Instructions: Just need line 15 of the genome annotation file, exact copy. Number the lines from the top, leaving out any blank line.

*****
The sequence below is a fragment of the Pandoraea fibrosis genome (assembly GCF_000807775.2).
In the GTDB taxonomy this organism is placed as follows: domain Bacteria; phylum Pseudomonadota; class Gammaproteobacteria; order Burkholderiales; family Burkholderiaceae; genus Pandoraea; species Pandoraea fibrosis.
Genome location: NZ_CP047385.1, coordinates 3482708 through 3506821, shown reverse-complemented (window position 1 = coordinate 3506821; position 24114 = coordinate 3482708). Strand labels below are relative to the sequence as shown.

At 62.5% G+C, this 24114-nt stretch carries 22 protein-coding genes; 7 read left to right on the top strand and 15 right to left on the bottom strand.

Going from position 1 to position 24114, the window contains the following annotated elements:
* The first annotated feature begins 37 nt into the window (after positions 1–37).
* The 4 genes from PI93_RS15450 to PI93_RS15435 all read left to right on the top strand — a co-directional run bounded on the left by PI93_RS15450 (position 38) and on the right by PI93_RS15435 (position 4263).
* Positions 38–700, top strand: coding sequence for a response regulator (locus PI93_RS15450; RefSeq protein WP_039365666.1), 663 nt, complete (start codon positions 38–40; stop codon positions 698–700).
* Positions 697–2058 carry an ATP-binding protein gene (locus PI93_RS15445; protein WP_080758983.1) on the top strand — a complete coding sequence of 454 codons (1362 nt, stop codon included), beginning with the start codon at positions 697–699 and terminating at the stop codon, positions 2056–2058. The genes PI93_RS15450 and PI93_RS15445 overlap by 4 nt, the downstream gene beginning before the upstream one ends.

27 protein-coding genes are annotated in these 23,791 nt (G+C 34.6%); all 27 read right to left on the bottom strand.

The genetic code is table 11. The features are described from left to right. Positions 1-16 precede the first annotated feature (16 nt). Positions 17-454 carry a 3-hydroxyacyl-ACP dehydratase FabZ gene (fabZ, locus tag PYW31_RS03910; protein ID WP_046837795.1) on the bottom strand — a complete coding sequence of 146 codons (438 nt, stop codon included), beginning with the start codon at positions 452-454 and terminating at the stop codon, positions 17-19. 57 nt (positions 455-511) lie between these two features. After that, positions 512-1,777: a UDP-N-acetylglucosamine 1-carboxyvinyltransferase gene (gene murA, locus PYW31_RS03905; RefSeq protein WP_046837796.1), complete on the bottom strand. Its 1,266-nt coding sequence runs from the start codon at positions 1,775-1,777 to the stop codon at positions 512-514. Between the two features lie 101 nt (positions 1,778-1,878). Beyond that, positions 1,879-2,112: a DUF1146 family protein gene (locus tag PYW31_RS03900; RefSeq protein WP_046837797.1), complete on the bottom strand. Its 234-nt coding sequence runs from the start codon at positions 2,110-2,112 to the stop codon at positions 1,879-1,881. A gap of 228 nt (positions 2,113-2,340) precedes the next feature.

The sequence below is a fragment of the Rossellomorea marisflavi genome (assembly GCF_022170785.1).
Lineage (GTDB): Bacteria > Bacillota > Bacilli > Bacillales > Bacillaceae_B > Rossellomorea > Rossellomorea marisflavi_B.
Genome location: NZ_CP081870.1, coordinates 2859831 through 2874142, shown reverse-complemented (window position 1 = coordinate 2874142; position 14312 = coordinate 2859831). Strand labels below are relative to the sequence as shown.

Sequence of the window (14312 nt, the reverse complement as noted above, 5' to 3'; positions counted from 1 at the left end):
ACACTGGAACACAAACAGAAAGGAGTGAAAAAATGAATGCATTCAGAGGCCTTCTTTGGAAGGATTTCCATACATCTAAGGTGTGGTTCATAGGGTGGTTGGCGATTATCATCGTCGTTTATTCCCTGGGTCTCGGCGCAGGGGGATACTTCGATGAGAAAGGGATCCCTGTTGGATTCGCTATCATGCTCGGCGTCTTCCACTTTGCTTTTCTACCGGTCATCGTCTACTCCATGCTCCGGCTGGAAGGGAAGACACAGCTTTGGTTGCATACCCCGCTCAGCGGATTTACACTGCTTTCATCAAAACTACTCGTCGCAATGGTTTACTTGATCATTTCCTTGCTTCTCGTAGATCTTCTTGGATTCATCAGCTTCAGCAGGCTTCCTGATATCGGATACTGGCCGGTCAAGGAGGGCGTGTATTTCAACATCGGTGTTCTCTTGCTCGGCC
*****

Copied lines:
Sequence of the window (14312 nt, the reverse complement as noted above, 5' to 3'; positions counted from 1 at the left end):